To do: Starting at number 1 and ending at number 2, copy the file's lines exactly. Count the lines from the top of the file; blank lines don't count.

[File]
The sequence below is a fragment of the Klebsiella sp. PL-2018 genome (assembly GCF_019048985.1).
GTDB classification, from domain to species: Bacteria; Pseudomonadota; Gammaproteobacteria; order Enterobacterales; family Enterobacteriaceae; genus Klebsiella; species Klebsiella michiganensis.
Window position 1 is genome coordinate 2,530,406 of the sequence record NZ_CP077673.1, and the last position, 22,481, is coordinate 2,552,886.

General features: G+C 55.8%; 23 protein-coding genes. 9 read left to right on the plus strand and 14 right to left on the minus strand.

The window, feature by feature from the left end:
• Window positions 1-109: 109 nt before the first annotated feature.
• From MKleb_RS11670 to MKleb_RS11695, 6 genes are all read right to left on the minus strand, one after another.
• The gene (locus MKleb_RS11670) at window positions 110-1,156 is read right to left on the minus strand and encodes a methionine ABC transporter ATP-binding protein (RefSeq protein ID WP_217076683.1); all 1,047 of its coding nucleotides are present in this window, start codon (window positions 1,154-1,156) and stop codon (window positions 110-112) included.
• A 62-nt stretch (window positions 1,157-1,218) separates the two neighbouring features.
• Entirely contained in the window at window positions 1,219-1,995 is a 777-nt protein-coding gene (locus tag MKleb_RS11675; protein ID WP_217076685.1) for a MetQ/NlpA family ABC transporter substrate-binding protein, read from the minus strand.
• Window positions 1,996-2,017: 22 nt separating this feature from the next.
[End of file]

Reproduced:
The sequence below is a fragment of the Klebsiella sp. PL-2018 genome (assembly GCF_019048985.1).
GTDB classification, from domain to species: Bacteria; Pseudomonadota; Gammaproteobacteria; order Enterobacterales; family Enterobacteriaceae; genus Klebsiella; species Klebsiella michiganensis.